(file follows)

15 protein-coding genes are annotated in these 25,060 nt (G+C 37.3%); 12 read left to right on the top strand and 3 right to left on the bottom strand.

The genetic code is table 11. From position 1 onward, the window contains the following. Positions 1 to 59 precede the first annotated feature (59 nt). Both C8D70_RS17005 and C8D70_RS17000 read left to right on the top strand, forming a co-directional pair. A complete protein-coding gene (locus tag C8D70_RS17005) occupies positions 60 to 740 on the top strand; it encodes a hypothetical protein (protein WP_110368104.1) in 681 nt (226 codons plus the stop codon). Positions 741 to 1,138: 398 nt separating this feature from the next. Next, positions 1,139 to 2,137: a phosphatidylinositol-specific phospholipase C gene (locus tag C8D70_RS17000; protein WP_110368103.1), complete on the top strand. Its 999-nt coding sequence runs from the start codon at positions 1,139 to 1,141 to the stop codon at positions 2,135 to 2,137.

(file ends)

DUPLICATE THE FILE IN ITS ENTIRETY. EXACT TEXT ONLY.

15 protein-coding genes are annotated in these 25,060 nt (G+C 37.3%); 12 read left to right on the top strand and 3 right to left on the bottom strand.

The genetic code is table 11. From position 1 onward, the window contains the following. Positions 1 to 59 precede the first annotated feature (59 nt). Both C8D70_RS17005 and C8D70_RS17000 read left to right on the top strand, forming a co-directional pair. A complete protein-coding gene (locus tag C8D70_RS17005) occupies positions 60 to 740 on the top strand; it encodes a hypothetical protein (protein WP_110368104.1) in 681 nt (226 codons plus the stop codon). Positions 741 to 1,138: 398 nt separating this feature from the next. Next, positions 1,139 to 2,137: a phosphatidylinositol-specific phospholipase C gene (locus tag C8D70_RS17000; protein WP_110368103.1), complete on the top strand. Its 999-nt coding sequence runs from the start codon at positions 1,139 to 1,141 to the stop codon at positions 2,135 to 2,137.